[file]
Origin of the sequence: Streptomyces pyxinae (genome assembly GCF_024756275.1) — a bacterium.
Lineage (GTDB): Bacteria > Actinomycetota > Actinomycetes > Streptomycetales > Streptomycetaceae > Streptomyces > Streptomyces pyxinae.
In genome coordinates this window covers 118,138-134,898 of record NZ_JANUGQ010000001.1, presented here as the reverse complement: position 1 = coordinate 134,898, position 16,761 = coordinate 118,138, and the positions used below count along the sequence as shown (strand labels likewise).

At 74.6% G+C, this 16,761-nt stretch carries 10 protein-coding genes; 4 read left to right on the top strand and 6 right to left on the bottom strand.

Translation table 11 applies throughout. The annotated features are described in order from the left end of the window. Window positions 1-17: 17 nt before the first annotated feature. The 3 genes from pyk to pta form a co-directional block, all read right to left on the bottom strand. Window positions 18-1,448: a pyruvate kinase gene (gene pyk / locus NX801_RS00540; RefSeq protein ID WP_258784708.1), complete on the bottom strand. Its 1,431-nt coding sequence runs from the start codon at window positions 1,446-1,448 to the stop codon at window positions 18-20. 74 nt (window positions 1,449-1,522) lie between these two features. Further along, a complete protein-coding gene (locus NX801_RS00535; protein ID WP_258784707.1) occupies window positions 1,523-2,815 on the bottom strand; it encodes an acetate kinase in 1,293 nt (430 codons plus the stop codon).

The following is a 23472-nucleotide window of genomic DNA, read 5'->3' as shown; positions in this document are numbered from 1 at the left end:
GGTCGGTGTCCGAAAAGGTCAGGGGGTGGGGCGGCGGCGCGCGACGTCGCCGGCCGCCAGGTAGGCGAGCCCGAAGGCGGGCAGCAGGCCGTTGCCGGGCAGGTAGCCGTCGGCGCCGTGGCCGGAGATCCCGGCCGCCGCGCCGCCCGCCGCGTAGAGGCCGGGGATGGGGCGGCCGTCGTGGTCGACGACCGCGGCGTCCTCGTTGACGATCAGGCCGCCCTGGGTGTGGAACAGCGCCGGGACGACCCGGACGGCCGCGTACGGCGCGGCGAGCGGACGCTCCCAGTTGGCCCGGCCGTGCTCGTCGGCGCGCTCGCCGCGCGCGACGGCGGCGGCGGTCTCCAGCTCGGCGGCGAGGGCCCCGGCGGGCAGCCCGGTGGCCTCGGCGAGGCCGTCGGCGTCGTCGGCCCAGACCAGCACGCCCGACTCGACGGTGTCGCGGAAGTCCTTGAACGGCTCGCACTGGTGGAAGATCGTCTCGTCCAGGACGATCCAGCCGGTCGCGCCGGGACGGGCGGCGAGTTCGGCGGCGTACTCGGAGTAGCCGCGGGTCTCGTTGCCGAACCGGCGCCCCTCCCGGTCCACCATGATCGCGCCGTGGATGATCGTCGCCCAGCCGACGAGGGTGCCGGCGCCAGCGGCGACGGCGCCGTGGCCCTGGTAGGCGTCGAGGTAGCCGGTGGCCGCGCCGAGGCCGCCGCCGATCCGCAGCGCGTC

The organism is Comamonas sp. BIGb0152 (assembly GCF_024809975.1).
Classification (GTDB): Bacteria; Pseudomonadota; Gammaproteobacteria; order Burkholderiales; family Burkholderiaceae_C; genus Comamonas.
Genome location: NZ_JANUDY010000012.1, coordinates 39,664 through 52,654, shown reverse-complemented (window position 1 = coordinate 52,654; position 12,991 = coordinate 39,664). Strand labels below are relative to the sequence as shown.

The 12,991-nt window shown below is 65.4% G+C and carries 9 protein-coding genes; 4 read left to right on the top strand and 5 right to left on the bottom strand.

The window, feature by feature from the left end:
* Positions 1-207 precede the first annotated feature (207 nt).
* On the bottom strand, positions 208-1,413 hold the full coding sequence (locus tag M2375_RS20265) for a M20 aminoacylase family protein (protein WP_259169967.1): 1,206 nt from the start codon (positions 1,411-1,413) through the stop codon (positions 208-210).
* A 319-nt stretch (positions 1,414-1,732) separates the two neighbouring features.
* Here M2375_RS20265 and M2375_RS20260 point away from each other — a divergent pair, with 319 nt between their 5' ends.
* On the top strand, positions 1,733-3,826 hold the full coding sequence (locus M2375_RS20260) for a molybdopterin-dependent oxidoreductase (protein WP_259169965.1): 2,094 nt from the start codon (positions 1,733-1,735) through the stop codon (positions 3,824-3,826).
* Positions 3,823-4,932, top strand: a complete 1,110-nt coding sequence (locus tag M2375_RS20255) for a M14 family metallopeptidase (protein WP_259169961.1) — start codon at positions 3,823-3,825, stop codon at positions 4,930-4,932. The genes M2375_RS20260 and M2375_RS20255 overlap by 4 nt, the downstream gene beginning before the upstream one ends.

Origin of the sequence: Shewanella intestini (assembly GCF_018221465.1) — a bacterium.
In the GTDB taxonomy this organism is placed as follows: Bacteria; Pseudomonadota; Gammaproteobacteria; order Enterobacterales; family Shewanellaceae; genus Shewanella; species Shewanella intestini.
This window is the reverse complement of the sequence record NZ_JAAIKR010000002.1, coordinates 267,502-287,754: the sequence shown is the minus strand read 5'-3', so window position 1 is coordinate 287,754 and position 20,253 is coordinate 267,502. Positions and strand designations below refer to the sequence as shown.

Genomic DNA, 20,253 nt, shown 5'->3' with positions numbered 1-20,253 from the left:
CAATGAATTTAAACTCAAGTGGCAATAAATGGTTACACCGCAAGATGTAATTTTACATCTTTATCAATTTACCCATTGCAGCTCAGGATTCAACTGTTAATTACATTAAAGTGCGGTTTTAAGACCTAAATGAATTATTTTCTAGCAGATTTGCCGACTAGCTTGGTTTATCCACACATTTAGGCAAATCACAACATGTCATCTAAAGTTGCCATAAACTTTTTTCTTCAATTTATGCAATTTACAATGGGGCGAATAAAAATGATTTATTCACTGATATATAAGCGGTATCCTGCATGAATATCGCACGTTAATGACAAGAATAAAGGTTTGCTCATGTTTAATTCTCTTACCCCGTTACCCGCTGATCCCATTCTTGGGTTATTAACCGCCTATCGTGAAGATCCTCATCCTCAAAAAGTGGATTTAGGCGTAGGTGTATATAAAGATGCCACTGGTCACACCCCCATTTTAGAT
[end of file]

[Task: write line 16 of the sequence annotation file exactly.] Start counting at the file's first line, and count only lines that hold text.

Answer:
* Here M2375_RS20265 and M2375_RS20260 point away from each other — a divergent pair, with 319 nt between their 5' ends.